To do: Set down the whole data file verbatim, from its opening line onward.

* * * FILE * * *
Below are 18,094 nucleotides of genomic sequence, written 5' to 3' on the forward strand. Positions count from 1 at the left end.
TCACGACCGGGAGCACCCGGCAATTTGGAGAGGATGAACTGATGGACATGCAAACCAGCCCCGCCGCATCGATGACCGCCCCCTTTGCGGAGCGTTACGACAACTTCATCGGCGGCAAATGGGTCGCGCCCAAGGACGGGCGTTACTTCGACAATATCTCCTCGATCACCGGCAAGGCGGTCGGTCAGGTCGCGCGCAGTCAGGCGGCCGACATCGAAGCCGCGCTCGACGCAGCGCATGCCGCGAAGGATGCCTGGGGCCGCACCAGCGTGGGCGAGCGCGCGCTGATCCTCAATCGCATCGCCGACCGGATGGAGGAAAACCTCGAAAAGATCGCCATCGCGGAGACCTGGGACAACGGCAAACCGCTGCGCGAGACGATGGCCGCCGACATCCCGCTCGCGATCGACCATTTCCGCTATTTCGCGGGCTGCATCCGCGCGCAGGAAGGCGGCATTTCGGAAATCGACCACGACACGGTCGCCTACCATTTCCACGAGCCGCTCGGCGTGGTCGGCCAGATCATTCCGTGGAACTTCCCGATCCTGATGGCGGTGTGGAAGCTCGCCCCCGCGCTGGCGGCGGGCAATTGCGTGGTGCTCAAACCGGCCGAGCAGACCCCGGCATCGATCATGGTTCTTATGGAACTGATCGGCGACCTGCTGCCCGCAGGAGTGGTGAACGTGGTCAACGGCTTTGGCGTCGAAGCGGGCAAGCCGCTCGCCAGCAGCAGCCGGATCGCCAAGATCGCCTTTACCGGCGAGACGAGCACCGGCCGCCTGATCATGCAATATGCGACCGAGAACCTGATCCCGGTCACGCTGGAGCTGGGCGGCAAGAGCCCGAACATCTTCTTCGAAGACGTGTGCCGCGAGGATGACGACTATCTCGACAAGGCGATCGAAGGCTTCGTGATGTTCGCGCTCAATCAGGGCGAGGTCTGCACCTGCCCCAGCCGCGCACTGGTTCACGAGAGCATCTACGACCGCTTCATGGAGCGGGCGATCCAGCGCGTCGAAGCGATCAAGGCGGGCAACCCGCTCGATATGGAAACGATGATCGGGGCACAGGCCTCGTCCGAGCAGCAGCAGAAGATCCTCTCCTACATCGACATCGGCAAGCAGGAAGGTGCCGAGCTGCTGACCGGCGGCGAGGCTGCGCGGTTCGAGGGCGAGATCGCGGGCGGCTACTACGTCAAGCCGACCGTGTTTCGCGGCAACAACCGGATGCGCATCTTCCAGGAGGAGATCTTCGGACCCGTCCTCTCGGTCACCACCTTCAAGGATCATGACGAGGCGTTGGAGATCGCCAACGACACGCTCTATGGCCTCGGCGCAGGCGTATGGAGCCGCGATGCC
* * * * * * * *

Below are 18,094 nucleotides of genomic sequence, written 5' to 3' on the forward strand. Positions count from 1 at the left end.
TCACGACCGGGAGCACCCGGCAATTTGGAGAGGATGAACTGATGGACATGCAAACCAGCCCCGCCGCATCGATGACCGCCCCCTTTGCGGAGCGTTACGACAACTTCATCGGCGGCAAATGGGTCGCGCCCAAGGACGGGCGTTACTTCGACAATATCTCCTCGATCACCGGCAAGGCGGTCGGTCAGGTCGCGCGCAGTCAGGCGGCCGACATCGAAGCCGCGCTCGACGCAGCGCATGCCGCGAAGGATGCCTGGGGCCGCACCAGCGTGGGCGAGCGCGCGCTGATCCTCAATCGCATCGCCGACCGGATGGAGGAAAACCTCGAAAAGATCGCCATCGCGGAGACCTGGGACAACGGCAAACCGCTGCGCGAGACGATGGCCGCCGACATCCCGCTCGCGATCGACCATTTCCGCTATTTCGCGGGCTGCATCCGCGCGCAGGAAGGCGGCATTTCGGAAATCGACCACGACACGGTCGCCTACCATTTCCACGAGCCGCTCGGCGTGGTCGGCCAGATCATTCCGTGGAACTTCCCGATCCTGATGGCGGTGTGGAAGCTCGCCCCCGCGCTGGCGGCGGGCAATTGCGTGGTGCTCAAACCGGCCGAGCAGACCCCGGCATCGATCATGGTTCTTATGGAACTGATCGGCGACCTGCTGCCCGCAGGAGTGGTGAACGTGGTCAACGGCTTTGGCGTCGAAGCGGGCAAGCCGCTCGCCAGCAGCAGCCGGATCGCCAAGATCGCCTTTACCGGCGAGACGAGCACCGGCCGCCTGATCATGCAATATGCGACCGAGAACCTGATCCCGGTCACGCTGGAGCTGGGCGGCAAGAGCCCGAACATCTTCTTCGAAGACGTGTGCCGCGAGGATGACGACTATCTCGACAAGGCGATCGAAGGCTTCGTGATGTTCGCGCTCAATCAGGGCGAGGTCTGCACCTGCCCCAGCCGCGCACTGGTTCACGAGAGCATCTACGACCGCTTCATGGAGCGGGCGATCCAGCGCGTCGAAGCGATCAAGGCGGGCAACCCGCTCGATATGGAAACGATGATCGGGGCACAGGCCTCGTCCGAGCAGCAGCAGAAGATCCTCTCCTACATCGACATCGGCAAGCAGGAAGGTGCCGAGCTGCTGACCGGCGGCGAGGCTGCGCGGTTCGAGGGCGAGATCGCGGGCGGCTACTACGTCAAGCCGACCGTGTTTCGCGGCAACAACCGGATGCGCATCTTCCAGGAGGAGATCTTCGGACCCGTCCTCTCGGTCACCACCTTCAAGGATCATGACGAGGCGTTGGAGATCGCCAACGACACGCTCTATGGCCTCGGCGCAGGCGTATGGAGCCGCGATGCC